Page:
ONE MORNING in July 1962, when he was Parliamentary Private Secretary to the Secretary of State for Scotland, Jack Maclay (later Viscount Muirshiel), Michael Clark Hutchison settled into his seat in the Flying Scotsman and opened his newspaper. Listening to the wireless was not something that he did before or during breakfast. He discovered that Maclay, his boss, had been sacked by Harold Macmillan in the 'Night of the Long Knives'. So disturbed was he that he pulled the communication cord as the great train rumbled through Portobello, four miles into the 400- mile journey, and demanded to be taken back to Edinburgh Waverley. He was. Promptly.
By the time he was elected a Member of Parliament in 1957, Clark Hutchison seemed to be a personage of mind-boggling self-importance. In the far-off days when political epithets and abuse were selective, a Labour colleague, in understandable shock at Clark Hutchison's reactionary views, snapped at him that he was 'an antique dinosaur' who ought no longer to be in the House of Commons. Clark Hutchison, to the younger man's fury, pretended to be as pleased as Punch. 'Lot to be said for dinosaurs in Westminster,' he chuckled. 'They have their place too in the political firmament.' For weeks, he would greet me - I was not the perpetrator of the abuse - by saying out of the side of his mouth that the weather was good for dinosaurs today.
As an MP, Clark Hutchison by the normal criteria must be considered an inconsequential failure, but he did accurately represent that section of his constituents who were staid legal Edinburgh of the Fifties and Sixties. He had his place in Parliament, and his crusty views were not entirely predictable, but maybe he was an example of a man who came too late for his own good to the House of Commons. Because, before Westminster, his life had been eventful and extremely successful. Born in Edinburgh at the outbreak of the First World War, Hutchison came from a distinguished political and legal family. His father, Sir George Clark Hutchison KC, represented North Midlothian in the 1920s as a supporter of Bonar Law and Baldwin. His elder brother, Sir Ian Clark Hutchison, represented West Edinburgh from 1941 until he retired in 1959, full of plaudits. Michael Clark Hutchison went to Eton, which he told me he didn't like, and Trinity College, Cambridge, where he read Law and which he adored. He was called to the English Bar in 1937. However, rather than following a hallowed legal path, being of an adventurous nature he went to South America and made himself extremely useful to a number of British companies who had huge investments there.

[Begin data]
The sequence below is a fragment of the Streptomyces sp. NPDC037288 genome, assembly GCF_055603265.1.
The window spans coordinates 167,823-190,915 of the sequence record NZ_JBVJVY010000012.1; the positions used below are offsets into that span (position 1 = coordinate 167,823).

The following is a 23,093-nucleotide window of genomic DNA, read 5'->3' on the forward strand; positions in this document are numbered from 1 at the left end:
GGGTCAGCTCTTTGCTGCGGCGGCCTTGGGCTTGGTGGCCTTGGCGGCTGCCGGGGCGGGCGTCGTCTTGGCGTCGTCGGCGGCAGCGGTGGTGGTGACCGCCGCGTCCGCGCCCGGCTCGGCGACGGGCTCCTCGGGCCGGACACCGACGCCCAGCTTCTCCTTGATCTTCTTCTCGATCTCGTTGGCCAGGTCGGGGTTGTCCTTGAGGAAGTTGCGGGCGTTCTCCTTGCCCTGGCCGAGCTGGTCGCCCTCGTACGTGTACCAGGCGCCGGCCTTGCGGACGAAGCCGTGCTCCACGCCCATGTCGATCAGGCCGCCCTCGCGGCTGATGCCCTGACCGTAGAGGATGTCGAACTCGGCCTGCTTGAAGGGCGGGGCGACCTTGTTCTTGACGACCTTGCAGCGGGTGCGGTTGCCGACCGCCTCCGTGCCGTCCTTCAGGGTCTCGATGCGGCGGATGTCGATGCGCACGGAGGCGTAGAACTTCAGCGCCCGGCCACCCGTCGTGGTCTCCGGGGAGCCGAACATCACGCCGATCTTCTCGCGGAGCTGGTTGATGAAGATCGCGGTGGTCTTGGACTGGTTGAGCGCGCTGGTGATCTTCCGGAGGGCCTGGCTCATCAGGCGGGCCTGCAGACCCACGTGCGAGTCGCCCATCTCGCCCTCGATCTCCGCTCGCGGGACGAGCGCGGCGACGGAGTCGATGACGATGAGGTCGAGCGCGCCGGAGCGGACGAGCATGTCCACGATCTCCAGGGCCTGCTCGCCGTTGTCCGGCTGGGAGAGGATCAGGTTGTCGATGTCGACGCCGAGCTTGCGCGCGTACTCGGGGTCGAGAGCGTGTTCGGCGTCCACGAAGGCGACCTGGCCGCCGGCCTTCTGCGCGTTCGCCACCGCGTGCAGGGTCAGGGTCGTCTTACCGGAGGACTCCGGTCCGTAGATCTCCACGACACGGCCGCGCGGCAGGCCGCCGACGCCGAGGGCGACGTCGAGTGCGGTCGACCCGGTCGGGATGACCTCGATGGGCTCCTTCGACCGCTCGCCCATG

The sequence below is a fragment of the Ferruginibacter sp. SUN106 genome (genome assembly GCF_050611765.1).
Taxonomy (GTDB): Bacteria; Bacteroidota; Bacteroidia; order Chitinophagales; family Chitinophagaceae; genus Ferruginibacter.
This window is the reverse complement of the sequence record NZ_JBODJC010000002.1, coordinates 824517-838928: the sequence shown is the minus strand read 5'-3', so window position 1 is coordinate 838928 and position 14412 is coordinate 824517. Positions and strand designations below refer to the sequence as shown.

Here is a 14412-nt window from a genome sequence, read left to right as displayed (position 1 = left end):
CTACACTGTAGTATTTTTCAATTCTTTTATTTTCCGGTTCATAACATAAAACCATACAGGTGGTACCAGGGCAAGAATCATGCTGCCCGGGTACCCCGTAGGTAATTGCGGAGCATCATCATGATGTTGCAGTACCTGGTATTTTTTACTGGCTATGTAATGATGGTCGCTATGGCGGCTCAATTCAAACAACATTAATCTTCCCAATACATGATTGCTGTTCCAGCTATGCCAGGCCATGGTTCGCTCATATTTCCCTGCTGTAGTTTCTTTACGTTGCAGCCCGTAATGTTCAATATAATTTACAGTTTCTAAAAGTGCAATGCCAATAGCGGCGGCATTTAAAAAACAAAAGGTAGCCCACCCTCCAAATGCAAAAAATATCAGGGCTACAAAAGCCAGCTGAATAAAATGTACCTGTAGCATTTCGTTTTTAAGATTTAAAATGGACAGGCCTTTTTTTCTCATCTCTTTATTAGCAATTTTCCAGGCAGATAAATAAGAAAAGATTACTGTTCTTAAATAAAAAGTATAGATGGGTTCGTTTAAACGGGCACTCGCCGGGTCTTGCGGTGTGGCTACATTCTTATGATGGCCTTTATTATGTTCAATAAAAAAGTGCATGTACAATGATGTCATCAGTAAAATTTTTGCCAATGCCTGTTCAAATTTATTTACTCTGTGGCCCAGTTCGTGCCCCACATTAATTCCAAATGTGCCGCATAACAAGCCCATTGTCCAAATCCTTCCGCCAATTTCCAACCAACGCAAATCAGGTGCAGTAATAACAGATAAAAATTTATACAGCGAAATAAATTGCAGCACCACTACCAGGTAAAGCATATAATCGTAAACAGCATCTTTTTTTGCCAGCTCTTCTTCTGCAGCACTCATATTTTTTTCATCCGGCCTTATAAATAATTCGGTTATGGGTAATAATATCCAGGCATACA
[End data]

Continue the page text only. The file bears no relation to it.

The start of the Second World War found him in Australia working for a shipping company. Immediately he enlisted, like his friend Enoch Powell, also then in Australia, as a private soldier. Having catapulted up through the ranks of the Australian Army, he went to North Africa and was highly thought of by people who fought with him in the desert. In 1944 he was posted to the Far East, where he was mentioned in despatches during the war against the Japanese, and left the army with the rank of Major. So successful had he been that he was picked to serve on a military mission to Washington.